Baptists In Liberia Oppose ‘Christian Nation’ Label

Dr. Olu Menjay of Liberia
Dr. Olu Menjay of Liberia

Baptist leaders in Liberia have spoken in opposition to a proposed constitutional amendment declaring the West African republic a Christian state.

A committee charged with reviewing Liberia’s 1986 constitution recommended 19 changes during a five-day conference March 29-April 2. The most controversial, adopted overwhelmingly by about 400 delegates, according to media reports, would declare Liberia a “Christian nation.”

The Liberia Baptist Missionary and Educational Convention, the nation’s oldest Christian denomination, responded with a statement declaring the amendment inconsistent with “Baptist Christian principles.”

The statement, signed by convention president Olu Menjay, said Liberian Baptists “have no room for sectarian arrogance within the country’s diverse Christian persuasions and in a progressively more pluralistic world where Liberia is for all persons regardless of faith persuasion or affiliation.”

“A nerve center of our denominational sensibility as Christians called Baptist is not merely religious toleration, but religious liberty,” the statement said, “not merely sufferance, but freedom not just for us, but for all people. As such, we affirm our stance against making Liberia a Christian nation.”

The proposal, which will be submitted to President Ellen Johnson Sirleaf before passing on to the national legislature for approval before being put to a referendum about a year later, sharply divided Christians and Muslims.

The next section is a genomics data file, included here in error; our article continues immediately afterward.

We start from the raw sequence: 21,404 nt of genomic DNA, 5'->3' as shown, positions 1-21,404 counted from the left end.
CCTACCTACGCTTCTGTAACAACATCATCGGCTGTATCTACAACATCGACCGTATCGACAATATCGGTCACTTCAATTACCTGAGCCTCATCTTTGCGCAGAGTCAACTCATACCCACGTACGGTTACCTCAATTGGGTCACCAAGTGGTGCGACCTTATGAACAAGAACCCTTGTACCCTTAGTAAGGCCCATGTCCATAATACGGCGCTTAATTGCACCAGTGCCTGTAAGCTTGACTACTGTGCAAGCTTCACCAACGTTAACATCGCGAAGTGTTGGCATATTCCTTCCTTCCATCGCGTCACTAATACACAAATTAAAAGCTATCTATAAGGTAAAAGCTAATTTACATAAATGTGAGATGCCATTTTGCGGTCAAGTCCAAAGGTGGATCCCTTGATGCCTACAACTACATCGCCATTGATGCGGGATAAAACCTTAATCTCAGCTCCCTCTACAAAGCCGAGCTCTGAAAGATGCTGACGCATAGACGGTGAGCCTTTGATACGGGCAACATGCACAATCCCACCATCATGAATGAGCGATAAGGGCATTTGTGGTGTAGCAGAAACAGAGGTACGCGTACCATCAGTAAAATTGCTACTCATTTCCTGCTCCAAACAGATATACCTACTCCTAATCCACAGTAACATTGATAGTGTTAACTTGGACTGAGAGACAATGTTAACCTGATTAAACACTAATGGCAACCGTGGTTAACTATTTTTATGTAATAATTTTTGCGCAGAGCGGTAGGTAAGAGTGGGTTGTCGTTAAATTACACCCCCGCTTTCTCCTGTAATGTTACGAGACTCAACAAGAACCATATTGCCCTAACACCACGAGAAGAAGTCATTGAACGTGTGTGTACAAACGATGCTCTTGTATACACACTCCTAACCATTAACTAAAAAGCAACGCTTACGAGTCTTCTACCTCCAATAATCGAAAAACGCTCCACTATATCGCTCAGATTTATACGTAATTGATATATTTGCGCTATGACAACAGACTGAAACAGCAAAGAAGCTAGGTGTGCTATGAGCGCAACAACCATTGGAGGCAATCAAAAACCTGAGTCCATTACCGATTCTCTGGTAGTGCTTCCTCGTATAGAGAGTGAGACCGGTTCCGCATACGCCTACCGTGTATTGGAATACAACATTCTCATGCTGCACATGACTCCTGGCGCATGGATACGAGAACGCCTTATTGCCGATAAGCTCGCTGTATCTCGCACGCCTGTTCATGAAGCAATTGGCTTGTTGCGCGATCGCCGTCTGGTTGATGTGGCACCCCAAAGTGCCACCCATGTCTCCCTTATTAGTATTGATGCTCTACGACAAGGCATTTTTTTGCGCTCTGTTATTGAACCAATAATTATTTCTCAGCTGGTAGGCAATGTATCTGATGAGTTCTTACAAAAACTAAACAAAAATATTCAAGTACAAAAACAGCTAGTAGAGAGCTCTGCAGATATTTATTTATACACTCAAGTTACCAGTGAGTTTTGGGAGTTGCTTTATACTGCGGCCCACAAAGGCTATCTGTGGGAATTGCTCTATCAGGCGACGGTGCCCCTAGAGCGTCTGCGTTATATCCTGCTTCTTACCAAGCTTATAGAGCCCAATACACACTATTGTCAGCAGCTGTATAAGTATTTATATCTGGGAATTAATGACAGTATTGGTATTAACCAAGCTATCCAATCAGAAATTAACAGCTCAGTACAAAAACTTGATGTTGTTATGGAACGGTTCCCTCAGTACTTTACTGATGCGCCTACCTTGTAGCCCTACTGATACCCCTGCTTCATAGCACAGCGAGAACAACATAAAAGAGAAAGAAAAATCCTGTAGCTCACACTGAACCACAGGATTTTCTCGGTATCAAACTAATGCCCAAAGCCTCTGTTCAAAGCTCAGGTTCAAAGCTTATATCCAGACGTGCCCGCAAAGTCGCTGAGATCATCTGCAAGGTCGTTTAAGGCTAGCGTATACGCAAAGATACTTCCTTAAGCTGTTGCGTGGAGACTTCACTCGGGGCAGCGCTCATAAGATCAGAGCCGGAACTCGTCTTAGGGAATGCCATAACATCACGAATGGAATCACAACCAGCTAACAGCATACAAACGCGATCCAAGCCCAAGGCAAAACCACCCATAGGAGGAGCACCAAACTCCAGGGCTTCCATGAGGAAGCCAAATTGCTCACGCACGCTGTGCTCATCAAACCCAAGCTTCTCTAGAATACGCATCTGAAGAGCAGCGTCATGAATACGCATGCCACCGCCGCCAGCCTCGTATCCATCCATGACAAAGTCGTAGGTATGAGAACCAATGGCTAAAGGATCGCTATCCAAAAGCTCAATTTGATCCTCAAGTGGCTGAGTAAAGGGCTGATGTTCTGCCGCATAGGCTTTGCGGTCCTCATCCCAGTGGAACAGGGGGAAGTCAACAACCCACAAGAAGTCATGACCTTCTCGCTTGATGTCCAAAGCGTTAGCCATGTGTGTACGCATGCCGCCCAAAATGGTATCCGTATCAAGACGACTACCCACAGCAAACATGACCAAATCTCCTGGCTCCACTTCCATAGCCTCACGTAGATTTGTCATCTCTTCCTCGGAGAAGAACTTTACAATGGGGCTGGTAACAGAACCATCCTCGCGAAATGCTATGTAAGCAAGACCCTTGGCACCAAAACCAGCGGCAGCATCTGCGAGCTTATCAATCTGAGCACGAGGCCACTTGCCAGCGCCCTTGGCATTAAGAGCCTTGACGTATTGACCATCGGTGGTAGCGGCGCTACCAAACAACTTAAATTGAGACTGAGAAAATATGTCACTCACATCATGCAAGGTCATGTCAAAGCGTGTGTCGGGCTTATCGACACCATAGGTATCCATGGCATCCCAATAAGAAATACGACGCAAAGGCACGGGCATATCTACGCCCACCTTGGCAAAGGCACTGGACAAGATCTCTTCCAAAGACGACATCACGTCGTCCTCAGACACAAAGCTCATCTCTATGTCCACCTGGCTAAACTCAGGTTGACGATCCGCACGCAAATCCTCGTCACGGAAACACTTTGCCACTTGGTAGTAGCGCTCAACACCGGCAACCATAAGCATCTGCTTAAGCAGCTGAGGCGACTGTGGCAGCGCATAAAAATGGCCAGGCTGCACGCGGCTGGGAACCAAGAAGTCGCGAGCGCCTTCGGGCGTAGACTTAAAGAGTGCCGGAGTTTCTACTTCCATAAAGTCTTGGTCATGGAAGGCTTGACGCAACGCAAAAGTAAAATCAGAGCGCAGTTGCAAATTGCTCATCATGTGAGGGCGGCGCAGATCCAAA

Muslims, who make up about 12 percent of Liberia’s 4 million residents, say the proposed amendment is discriminatory. A national Muslim student association that just met declared if it passes, territories that are predominantly Muslim could secede.

A representative of the Christian community at the conference urged delegates to vote for the amendment because the country was “built on Christian principles.” When the result of the vote was announced, the meeting hall went noisy with Christians shouting and singing hymns, while members of the Muslim faith walked out in anger.

Supporters blame changes in the original 1847 constitution making Liberia a secular state for disrupting the nation’s peace. Last year a meeting of the Liberia Council of Churches passed a resolution saying the Ebola virus was a sign that God is angry with Liberia because of rampant corruption and immorality, such as homosexuality.

Liberia, about 85 percent Christian, was founded as a colony for freed American slaves. The American Colonization Society, founded in 1817, was the brainchild of Robert Finley, a Presbyterian minister who believed blacks would never be fully integrated into American society and could only fulfill their potential as humans in Africa.

The effort had backing from some of America’s most influential leaders, among them “Star Spangled Banner” author Francis Scott Key and three-time presidential candidate Henry Clay.

Motives of individual members varied. Some genuinely supported blacks and were concerned for their welfare. Some hoped the effort would eventually end slavery.

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SOURCE: Baptist News Global
Bob Allen

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